By Rich Kane
By Joel Beers
By LP Hastings
By Dave Barton
By Patrice Wirth Marsters
By Erin DeWitt
By Taylor Hamby
By LP Hastings
Tucked away on Page 12 of the Jan. 29 LA Times, our president is quoted, in defense of his administration's policy of not disclosing the nature of its meetings last year with Enron, as saying, "We're not going to let the ability for us to discuss matters between ourselves to become eroded." Matters between us?What is so entre nous about energy policy that discussions between an energy monolith and elected representatives of the American people should be hidden from the American people? We're not talking about "national security" here, or even "material impairment" of running the government, which is what presidents usually invoke in cases of executive privilege. Why does the General Accounting Office have to sue the vice president to find out how the executive branch makes decisions? The answer's boring but unavoidable: it's arrogance of power. Because what George W. Bush was basically telling Americans was: "Who the hell do you think you are, sticking your nose in our business? Shut up and take it lying down, the way you did my election."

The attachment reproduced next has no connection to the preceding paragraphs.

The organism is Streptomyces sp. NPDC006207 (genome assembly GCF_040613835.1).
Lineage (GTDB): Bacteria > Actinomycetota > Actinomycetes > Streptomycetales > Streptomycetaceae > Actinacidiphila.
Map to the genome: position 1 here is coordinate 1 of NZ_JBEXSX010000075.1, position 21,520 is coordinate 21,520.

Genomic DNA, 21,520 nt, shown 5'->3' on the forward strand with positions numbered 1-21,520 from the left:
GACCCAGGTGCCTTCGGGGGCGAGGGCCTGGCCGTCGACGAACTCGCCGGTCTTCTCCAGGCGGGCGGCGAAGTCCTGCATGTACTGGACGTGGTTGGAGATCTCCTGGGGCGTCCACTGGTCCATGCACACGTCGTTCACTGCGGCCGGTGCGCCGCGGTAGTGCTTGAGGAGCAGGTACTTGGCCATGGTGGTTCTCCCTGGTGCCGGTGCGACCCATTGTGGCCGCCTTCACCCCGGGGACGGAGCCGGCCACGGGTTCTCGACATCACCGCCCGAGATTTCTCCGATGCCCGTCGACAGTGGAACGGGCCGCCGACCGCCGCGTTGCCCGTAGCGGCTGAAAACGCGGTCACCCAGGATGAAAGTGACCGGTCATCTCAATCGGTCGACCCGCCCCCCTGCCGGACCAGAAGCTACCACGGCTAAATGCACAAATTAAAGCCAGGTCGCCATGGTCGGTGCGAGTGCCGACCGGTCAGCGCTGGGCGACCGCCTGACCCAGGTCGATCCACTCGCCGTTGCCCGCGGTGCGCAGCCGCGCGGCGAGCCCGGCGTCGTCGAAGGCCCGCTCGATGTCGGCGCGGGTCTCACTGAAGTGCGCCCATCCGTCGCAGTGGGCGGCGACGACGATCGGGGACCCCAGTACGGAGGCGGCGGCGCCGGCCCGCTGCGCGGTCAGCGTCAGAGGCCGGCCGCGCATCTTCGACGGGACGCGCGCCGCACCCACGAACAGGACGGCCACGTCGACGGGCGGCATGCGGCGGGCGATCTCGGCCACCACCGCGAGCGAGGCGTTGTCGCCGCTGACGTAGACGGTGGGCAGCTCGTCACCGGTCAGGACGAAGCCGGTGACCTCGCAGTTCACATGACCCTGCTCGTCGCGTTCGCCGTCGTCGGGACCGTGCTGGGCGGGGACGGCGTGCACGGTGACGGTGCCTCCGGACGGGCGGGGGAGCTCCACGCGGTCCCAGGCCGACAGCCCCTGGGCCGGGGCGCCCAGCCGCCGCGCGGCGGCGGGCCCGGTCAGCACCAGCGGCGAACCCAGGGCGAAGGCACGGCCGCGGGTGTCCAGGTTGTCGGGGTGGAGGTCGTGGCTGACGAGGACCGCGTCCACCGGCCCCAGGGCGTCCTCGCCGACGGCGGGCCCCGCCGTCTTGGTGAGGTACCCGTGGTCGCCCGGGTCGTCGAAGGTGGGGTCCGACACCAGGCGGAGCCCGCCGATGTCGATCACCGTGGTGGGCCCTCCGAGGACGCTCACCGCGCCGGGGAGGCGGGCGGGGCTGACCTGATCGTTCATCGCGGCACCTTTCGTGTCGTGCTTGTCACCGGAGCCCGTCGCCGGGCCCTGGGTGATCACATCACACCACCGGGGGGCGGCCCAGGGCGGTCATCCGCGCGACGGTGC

Joan Didion's new book, Political Fictions, is all about the arrogance of power. Though she's a Janie-come-lately to radical democratic principles—in 1964, she voted for Goldwater, and she has only been inching her way Noam Chomsky-ward since her 1984 novel, Democracy—the articles she wrote for The New York Review of Booksover the past decade, collected and slightly altered for this volume, demonstrate that she's now so far out of the mainstream political discourse that she's probably as uninterviewable on TV as Chomsky is. Her radicalism stems from the dryly, wryly stated belief that "the political process" of this country "did not reflect but increasingly proceeded from a series of fables about American experience." The main fable—that the U.S. is a representative democracy responsive to the needs of "all the people"—is sustained and manipulated, Didion says, by those "in the process"—that is, to "those who manage policy and those who report on it, to those who run the polls and those who quote them, to those who ask and those who answer the questions on the Sunday shows, to the media consultants, to the columnists, to the issues advisors, to those who give the off-the-record breakfasts and those who attend them; to that handful of insiders who invent, year in and year out, the narrative of public life." These are the people whose interests demand the stability of the status quo; who like it that poor people don't vote; who do their best to wipe troublemakers such as Jesse Jackson, Jerry Brown and Ralph Nader off the radar screen when they start undermining the fables; and who went to great lengths to assure us that Election 2000, which is something like the ultimate insider scam, was not a grade A constitutional debacle but the ultimate proof that the system works.